(U.S. Law) There are several things that Americans fear, and many of these things are legitimately scary. One of the most justifiable fears that individuals have is going broke and having to declare bankruptcy. Most people simply cringe at the idea and will often let themselves go into financial ruin before considering it. It’s important to note, however, that the idea of bankruptcy isn’t as taboo as it once was. This is especially true considering the current economy, and bankruptcy attorneys are also taking notice of this change.
A study conducted by legal website FindLaw.com discovered that around thirteen percent of Americans have contemplated filing bankruptcy at some point. The majority of these individuals were between the ages of 35 and 54, so filing bankruptcy is obviously not just something that young and inexperienced people do.
It’s also important to point out that because of the stigma associated with going bankrupt, it’s possible that some respondents weren’t honest about their bankruptcy contemplation, so it could be that thirteen percent is quite a conservative estimate. Regardless, an atmosphere where the economy is leading to a more accepting view of bankruptcy is going to have certain consequences for the legal profession.
How Changed Views on Bankruptcy Affect the Legal Profession
The main thing that’s going to come out of an increased occurrence of bankruptcies is time constraints being placed on attorneys who handle these issues. Even lawyers who specialize strictly in bankruptcy law are going to have their hands full, as an increasing number of people start to view going bankrupt as a plausible course of action. This means that attorneys are going to have to either increase their staff or find other ways to handle the processes that are essential in their profession, such as using specialized bankruptcy software.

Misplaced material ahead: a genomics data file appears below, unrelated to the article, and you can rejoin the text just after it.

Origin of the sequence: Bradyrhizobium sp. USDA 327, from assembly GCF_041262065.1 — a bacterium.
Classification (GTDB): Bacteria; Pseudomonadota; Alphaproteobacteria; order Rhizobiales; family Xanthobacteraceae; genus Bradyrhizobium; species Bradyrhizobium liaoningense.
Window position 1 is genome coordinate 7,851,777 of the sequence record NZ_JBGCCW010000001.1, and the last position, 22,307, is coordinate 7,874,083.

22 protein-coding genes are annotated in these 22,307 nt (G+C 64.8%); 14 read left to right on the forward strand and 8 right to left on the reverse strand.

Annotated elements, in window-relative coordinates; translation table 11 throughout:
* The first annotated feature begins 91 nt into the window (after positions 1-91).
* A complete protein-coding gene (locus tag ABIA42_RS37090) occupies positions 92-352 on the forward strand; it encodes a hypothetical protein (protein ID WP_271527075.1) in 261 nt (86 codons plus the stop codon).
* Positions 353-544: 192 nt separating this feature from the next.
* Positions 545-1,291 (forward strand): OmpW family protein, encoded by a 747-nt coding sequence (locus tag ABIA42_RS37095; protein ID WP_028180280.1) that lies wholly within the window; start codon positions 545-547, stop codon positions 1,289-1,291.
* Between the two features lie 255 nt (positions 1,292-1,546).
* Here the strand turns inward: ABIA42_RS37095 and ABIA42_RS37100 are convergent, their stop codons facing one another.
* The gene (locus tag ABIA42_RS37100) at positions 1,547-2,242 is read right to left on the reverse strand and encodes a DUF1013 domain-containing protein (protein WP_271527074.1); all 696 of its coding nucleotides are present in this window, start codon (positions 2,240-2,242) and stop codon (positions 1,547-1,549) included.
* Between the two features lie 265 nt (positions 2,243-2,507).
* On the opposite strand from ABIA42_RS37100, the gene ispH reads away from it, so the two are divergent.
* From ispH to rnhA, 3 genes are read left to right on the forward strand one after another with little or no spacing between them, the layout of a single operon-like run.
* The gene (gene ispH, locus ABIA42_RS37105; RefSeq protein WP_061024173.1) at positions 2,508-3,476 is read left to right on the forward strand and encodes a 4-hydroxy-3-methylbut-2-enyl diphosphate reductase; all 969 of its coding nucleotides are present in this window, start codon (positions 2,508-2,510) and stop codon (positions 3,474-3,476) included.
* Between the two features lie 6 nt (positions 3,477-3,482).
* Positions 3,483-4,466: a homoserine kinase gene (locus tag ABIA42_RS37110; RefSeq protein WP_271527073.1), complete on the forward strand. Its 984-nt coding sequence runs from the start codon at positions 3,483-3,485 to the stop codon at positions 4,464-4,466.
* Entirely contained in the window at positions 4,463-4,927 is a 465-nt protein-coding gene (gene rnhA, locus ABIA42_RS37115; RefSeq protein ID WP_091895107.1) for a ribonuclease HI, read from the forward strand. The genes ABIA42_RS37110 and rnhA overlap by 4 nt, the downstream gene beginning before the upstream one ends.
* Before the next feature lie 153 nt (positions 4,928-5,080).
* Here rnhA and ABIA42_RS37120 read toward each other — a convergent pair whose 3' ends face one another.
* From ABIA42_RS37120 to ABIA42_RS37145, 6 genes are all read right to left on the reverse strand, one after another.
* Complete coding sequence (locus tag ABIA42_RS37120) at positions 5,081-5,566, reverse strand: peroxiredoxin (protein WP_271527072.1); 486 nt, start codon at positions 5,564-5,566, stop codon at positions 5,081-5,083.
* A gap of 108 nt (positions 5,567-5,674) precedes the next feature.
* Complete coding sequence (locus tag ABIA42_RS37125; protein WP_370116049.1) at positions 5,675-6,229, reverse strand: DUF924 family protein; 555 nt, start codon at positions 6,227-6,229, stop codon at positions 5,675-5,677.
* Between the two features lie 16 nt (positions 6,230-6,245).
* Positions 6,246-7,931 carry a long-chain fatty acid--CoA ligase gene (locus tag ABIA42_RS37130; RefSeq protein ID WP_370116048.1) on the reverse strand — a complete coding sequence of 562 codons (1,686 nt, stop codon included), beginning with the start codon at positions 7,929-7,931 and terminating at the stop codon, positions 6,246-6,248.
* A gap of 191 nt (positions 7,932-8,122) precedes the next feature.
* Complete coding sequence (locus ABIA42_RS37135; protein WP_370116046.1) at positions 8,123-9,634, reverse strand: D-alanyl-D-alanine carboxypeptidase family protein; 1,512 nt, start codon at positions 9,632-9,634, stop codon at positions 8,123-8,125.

One thing that most attorneys will attest to is the fact that handling a bankruptcy case is a time consuming matter. There is an abundance of tracking, filing and other paperwork that must be completed before these cases see fruition. Most lawyers are equipped to handle small increases in caseloads, but with record breaking numbers of bankruptcies being filed, it’s likely that law firms will have to find constructive ways to manage their time more efficiently.
Bankruptcy should never be taken lightly, but it also shouldn’t be feared when it becomes necessary. Americans are realizing this more and more, and this has caused an increase in the filing of bankruptcies over the years. Unfortunately, this increase is going to end up bogging down those who handle bankruptcies within the legal spectrum. Unless attorneys who specialize in this area find a way to manage their overburdened caseload, it’s likely that the entire system will slow down.